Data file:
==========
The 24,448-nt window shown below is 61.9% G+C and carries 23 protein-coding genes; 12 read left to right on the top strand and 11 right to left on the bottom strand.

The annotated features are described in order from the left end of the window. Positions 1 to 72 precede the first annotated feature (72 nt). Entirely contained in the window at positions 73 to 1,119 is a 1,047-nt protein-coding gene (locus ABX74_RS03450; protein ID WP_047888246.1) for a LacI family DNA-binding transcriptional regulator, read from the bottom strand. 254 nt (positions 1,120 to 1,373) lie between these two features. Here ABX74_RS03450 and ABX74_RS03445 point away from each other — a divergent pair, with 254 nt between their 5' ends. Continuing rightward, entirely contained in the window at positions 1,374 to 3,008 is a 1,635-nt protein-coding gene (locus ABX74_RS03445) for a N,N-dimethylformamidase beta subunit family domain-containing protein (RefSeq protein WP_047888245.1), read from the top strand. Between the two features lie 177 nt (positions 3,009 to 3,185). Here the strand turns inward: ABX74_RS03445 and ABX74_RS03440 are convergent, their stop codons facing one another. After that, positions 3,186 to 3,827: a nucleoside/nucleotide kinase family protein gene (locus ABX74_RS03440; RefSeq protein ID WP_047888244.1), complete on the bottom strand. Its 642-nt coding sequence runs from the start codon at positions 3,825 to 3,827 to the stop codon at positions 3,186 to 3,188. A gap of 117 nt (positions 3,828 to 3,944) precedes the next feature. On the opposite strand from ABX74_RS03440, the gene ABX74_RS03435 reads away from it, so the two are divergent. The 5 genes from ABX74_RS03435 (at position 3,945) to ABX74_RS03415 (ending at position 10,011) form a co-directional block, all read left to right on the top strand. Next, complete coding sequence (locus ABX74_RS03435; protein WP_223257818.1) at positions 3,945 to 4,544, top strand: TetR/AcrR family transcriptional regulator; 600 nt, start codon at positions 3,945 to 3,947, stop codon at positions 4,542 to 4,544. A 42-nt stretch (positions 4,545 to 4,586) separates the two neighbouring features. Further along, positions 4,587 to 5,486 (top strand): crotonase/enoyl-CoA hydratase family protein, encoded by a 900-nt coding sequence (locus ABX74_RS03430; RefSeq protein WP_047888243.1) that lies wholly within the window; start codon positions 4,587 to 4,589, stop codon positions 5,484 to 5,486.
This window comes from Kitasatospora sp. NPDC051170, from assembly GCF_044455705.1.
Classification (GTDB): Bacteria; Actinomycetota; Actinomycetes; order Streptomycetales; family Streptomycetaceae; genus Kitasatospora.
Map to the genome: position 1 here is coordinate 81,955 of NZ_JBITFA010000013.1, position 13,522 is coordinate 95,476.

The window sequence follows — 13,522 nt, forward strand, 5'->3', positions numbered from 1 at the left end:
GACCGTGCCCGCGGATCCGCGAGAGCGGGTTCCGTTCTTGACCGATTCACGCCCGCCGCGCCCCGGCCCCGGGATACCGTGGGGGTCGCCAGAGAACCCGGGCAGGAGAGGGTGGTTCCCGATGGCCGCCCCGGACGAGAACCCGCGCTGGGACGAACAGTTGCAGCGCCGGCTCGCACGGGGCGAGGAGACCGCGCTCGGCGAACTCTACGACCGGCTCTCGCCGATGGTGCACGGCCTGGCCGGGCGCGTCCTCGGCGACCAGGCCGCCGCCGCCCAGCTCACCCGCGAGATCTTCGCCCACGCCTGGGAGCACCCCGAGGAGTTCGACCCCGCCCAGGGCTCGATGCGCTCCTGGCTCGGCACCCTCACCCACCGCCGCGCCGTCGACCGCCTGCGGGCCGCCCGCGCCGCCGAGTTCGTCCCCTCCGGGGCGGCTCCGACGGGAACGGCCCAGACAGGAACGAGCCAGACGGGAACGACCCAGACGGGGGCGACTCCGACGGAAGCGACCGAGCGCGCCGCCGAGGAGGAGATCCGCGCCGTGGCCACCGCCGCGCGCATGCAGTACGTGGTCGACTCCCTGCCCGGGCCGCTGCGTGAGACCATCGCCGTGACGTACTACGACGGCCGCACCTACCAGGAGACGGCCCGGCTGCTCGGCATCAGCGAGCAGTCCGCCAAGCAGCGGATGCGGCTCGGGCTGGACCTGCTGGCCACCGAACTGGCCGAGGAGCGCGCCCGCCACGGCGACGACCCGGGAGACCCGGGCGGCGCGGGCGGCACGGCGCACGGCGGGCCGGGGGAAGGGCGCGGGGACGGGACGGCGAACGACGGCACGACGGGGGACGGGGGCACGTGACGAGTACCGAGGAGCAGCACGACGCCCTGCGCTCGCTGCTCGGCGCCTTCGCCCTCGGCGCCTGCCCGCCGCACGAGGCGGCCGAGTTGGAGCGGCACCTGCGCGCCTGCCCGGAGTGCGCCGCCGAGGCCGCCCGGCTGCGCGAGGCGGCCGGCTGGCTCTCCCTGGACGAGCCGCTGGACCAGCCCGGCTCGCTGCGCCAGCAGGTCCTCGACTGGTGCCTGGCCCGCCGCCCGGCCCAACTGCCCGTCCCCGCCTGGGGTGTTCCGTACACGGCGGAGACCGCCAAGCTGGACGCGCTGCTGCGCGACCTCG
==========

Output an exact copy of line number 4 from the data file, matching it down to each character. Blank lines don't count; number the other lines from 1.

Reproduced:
Classification (GTDB): Bacteria; Actinomycetota; Actinomycetes; order Streptomycetales; family Streptomycetaceae; genus Kitasatospora.